Bowlby (the creator and psychologist that researched into attachment theories) believed that the attachment that a child has from a young age affects how they will be when they are grown up. He came up with 3 different categories: secure attachment, ambivalent attachment, and avoidant attachment.
Secure attachment- where a child shows distress when the care giver leaves them and shows obvious joy on their return.
Ambivalent attachment- when the care giver leaves, the child is also distressed, but once they return, the child does not settle and in some cases, the child might passively reject the parent by refusing comfort, or may openly display direct aggression toward...
...Support Children and Young People's Health and Safety
1) When planning for youngpeople you need to take several factors into account to make sure the environment and services are safe. The first factor is the individual needs, ages and abilities of the children and youngpeople. This requires you to work out staff to children ratio’s to make sure there is legally enough staff for the number of children present and to ensure all children will have supervision. Ratio numbers will vary depending on the age of the children. You should also make sure that the environment both inside and outside caters for all different abilities, making sure there are not steps up to any entrances or doors in and around the setting, that clear walk ways can be seen through the setting to avoid any accidents and to meet the needs of any children with any disability. Children of different abilities may require one to one time with a member of staff to ensure they are always safe, for example in my setting a child has visual impairment which means he has a trained member of staff to support him whilst he is in the setting.
Another factor you need to consider is specific risks to individuals such as pregnancy or impairments. My setting has a child with mild autism, a child with visual...
...SHC 31: Promote communication in health social care or childcare and young people’s setting.
1.1 Identify the different reasons people communicate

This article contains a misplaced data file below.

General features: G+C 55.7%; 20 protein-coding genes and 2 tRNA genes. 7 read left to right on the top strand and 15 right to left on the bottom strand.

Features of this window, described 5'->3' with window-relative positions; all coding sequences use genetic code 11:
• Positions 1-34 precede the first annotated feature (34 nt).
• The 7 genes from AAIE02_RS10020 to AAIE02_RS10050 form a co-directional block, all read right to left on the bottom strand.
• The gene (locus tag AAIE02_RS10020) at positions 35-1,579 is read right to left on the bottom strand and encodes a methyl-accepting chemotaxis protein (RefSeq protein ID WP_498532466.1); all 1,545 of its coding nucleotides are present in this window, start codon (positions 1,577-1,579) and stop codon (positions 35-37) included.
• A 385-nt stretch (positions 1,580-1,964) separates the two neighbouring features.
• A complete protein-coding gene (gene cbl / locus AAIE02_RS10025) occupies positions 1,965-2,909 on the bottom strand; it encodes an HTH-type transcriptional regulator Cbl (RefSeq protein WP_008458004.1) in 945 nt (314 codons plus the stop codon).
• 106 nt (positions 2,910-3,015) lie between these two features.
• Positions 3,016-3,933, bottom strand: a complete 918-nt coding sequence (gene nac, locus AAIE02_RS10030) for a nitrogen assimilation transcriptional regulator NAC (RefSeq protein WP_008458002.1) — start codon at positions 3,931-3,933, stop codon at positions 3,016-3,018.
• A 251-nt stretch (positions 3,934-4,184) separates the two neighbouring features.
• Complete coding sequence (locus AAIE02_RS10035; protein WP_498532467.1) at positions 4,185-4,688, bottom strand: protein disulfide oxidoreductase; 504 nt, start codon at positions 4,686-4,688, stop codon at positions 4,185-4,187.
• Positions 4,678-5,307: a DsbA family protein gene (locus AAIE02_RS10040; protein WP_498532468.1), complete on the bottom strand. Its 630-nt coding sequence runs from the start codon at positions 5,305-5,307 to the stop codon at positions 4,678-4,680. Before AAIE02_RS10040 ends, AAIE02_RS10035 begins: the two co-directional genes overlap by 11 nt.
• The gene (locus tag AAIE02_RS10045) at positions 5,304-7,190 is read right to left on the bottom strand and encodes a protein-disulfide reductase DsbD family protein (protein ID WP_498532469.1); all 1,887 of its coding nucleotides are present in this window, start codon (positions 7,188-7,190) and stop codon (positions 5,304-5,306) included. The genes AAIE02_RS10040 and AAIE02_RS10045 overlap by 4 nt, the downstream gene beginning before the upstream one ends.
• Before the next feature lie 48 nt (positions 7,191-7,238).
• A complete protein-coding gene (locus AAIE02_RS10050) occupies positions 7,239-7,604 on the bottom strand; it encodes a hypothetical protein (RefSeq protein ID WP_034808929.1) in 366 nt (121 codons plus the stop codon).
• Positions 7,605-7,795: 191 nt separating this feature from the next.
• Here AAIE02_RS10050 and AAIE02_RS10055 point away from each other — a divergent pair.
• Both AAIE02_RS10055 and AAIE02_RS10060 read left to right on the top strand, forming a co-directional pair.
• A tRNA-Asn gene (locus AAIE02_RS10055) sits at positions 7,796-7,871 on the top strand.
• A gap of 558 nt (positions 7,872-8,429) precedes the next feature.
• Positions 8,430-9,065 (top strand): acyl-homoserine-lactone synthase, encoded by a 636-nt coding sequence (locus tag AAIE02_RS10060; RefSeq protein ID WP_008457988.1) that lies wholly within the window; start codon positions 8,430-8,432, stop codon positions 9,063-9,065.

The people communicate with each other and the varied methods of communication; how communication affects individuals and groups. Communication not only affects the professionals but the children and the relationships between the various people linked to the work place setting.
People communicate with each other on a regular basis. This is a key skill acquired from birth, a skill dominant in humanity since the beginning of time. It is a vital survival skill acquired learned enhanced and practiced to make perfect. The most basic of which is speech and body language.
Communication is a tool with which we exercise our influence on others bring about changes in society, in ourselves, in our attitude and in our environment.
Through communication we can motivate the people around us and can establish and maintain relationships.
Communications make up a major part of our daily active life; and are a social requirement to mingle via communication. It is a social activity to verbally communicate, correspond by reading writing or even body language! Communication is the giving and receiving of information.
Communication is not specific to methods which speech is relayed such as writing or reading but it is refined by caste,...
...Safeguarding the Welfare of Children and YoungPeople
Know about the legislation, guidelines, policies and procedures for safeguarding the welfare of children and youngpeople including e-safety
Identify the current legislation, guidelines, policies and procedures for safeguarding the welfare of children and youngpeople including e-safety
The current legislation for safeguarding the welfare of children and youngpeople is the Working Together to Safeguard Children 2006 Act. This Act is applied in both England and Wales and authorised guidance on how organisations and individuals should work together to safeguard and promote the welfare of children and youngpeople in accordance with the Children Act 1989 and the Children Act 2004.
Child protection policies and procedures
Settings must have the succeeding policies and procedures:
Health and safety
In each workplace there are child protection policy and procedures that set out the setting’s safe working practices. This term makes reference to how practitioners work to protect children and to protect themselves from accusations of abuse. The setting’s guidelines are based on the requirements of a person’s...